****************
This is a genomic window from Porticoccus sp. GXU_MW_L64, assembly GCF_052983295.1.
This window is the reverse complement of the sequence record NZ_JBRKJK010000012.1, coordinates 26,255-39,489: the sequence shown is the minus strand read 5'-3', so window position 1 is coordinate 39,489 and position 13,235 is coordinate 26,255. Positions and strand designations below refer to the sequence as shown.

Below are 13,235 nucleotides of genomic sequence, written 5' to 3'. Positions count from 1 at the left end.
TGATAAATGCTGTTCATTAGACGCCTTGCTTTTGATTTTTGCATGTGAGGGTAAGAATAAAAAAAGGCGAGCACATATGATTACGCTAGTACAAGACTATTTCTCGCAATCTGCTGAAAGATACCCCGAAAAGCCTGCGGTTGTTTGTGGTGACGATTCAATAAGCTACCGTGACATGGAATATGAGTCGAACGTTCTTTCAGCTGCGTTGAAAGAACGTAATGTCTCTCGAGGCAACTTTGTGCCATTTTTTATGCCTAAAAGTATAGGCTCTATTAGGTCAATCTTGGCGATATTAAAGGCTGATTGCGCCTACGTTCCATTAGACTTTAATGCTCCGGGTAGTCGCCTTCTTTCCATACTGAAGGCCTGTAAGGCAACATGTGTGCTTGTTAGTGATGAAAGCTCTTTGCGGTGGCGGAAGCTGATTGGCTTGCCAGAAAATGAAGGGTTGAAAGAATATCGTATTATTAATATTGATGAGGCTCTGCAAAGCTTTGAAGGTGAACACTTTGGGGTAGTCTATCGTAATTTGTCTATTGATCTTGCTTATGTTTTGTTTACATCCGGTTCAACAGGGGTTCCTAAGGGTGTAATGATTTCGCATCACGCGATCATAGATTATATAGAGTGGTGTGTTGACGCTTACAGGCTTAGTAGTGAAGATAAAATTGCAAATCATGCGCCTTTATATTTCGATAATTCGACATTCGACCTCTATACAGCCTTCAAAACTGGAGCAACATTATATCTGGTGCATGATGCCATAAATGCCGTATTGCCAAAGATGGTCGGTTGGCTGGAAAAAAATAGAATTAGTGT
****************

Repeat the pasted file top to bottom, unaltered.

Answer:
This is a genomic window from Porticoccus sp. GXU_MW_L64, assembly GCF_052983295.1.
This window is the reverse complement of the sequence record NZ_JBRKJK010000012.1, coordinates 26,255-39,489: the sequence shown is the minus strand read 5'-3', so window position 1 is coordinate 39,489 and position 13,235 is coordinate 26,255. Positions and strand designations below refer to the sequence as shown.

Below are 13,235 nucleotides of genomic sequence, written 5' to 3'. Positions count from 1 at the left end.
TGATAAATGCTGTTCATTAGACGCCTTGCTTTTGATTTTTGCATGTGAGGGTAAGAATAAAAAAAGGCGAGCACATATGATTACGCTAGTACAAGACTATTTCTCGCAATCTGCTGAAAGATACCCCGAAAAGCCTGCGGTTGTTTGTGGTGACGATTCAATAAGCTACCGTGACATGGAATATGAGTCGAACGTTCTTTCAGCTGCGTTGAAAGAACGTAATGTCTCTCGAGGCAACTTTGTGCCATTTTTTATGCCTAAAAGTATAGGCTCTATTAGGTCAATCTTGGCGATATTAAAGGCTGATTGCGCCTACGTTCCATTAGACTTTAATGCTCCGGGTAGTCGCCTTCTTTCCATACTGAAGGCCTGTAAGGCAACATGTGTGCTTGTTAGTGATGAAAGCTCTTTGCGGTGGCGGAAGCTGATTGGCTTGCCAGAAAATGAAGGGTTGAAAGAATATCGTATTATTAATATTGATGAGGCTCTGCAAAGCTTTGAAGGTGAACACTTTGGGGTAGTCTATCGTAATTTGTCTATTGATCTTGCTTATGTTTTGTTTACATCCGGTTCAACAGGGGTTCCTAAGGGTGTAATGATTTCGCATCACGCGATCATAGATTATATAGAGTGGTGTGTTGACGCTTACAGGCTTAGTAGTGAAGATAAAATTGCAAATCATGCGCCTTTATATTTCGATAATTCGACATTCGACCTCTATACAGCCTTCAAAACTGGAGCAACATTATATCTGGTGCATGATGCCATAAATGCCGTATTGCCAAAGATGGTCGGTTGGCTGGAAAAAAATAGAATTAGTGT